Taking Back the Power Stolen Through Sexual Violence
Sexual assault victims and concerned citizens together illuminated the darkness of all victims as they marched Wednesday night, fighters and survivors at Ventura County’s first Take Back the Night rally.
The event, held in downtown Ventura to promote community awareness and education about sexual assault, empowered women who have experienced sexual violence. The most powerful part of the evening was a candlelight march down Main Street. One sexual assault survivor commented, “For all the sleepless nights victims suffer reliving the trauma, and for all the dreams the nightmare destroys, such an event is validating and healing.”
Events like Take Back the Night are imperative, especially in Ventura County where in 1997 a total of 173 people reported forcible rapes. In Oxnard alone between 1996 and 1997, the figure jumped from 57 to 61.
Disturbing statistics show that 9 out of 10 rapes and sexual assaults go unreported. In fact, one out of three women will experience a form of sexual assault in her lifetime. Most of these women’s assailants will be people they know and trust, making it harder for them to come forward and report the crime. Society itself does not make it easy for a woman to tell her story. She may be blamed for her attack because of her sexual history or what she wore at the time of the assault. People, uneducated on these issues, make remarks like, “If she had not drunk so much, maybe the assault would not have happened,” or, “She should not have invited him back to her house.”
For too long, women have taken the blame for sexual assaults committed against them. The community needs to focus on the fact that no matter what a woman does or says, she does not deserve to have her body violated. Rape should be compared to nonsexual assault or battery. If a person is robbed while walking down a street, that person’s credibility is not questioned. Why then do we question a woman’s story? Society needs to understand that rape and sexual assault are not about sexual gratification. The primary motivation for rape is to dominate, control and humiliate the victim. We must not blame these women who are assaulted, but rather give them back the power they lost over their own lives during the crime.
How does assault affect a woman’s life? One coalition client describes her experience: “With every grab of my body, my shame grew, and my sense of safety and worth diminished. As he manipulated my body, he twisted who I was and left me confused, betrayed and damaged; most of what he took will never be replaced. The man who raped me stole a piece of me that was sacred and will forever be contaminated with his handprints. That piece of me that helped me to walk into a room with head held high.”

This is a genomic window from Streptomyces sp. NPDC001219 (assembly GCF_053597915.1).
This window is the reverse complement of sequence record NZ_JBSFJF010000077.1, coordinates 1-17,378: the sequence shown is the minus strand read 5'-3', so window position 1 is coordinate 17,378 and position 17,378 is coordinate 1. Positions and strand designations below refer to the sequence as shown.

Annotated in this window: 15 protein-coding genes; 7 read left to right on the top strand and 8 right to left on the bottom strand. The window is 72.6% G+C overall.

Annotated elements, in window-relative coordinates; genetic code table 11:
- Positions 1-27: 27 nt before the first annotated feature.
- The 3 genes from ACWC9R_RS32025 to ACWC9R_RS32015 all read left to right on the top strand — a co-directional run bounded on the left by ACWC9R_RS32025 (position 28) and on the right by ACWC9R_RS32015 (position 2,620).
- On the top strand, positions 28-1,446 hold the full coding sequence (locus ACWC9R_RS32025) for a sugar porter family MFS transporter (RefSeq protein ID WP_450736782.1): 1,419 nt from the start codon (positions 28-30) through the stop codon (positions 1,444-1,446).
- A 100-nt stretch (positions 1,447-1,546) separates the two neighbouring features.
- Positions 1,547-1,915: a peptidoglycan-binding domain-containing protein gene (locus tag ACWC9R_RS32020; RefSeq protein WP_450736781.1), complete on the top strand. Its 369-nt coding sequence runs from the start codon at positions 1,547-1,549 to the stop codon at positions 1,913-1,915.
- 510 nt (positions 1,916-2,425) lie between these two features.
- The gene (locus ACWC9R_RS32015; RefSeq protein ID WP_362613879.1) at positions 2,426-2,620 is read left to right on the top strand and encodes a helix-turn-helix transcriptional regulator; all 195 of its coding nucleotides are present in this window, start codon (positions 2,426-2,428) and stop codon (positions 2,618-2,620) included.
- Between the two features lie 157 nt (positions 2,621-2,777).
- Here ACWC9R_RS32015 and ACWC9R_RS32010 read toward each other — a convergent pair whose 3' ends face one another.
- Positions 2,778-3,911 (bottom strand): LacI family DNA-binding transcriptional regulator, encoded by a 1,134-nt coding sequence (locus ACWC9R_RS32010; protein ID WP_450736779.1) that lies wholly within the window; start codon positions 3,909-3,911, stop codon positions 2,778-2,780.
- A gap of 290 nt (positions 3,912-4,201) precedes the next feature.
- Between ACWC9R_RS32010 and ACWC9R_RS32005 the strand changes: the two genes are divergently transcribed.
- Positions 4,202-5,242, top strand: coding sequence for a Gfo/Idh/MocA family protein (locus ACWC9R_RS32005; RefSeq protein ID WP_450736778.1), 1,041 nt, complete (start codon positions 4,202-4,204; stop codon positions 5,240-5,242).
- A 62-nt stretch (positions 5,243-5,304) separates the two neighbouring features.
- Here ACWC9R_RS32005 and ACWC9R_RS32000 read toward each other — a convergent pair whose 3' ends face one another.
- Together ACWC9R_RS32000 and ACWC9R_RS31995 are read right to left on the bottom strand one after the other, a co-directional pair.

And even that is not all. Rape also affects family members and friends of survivors who are left to pick up the remnants of a shattered soul.
We at the coalition hope that the Take Back the Night rally has given assaulted women an avenue through which to start their healing process. For those women and children: Please know that you are not alone.
The Coalition to End Domestic and Sexual Violence offers a variety of services to survivors. Our 24-hour crisis hotline number is 656-1111. The coalition can provide 10 free counseling sessions to survivors of sexual assault and their family members. A rape survivors support group is offered from 5:30 to 7:30 p.m. Thursdays at our main office in Ventura, at 2064 Eastman Ave., Suite 104. In addition, we have a variety of other support groups throughout the week. If you would like to report an assault, the coalition has trained crisis advocates who will accompany you to the police station, hospital or district attorney’s office.
Remember, you do not have to go through this alone; there are people who will provide you with the emotional support you need to start your healing process.
For more information, contact the coalition office at 654-8141.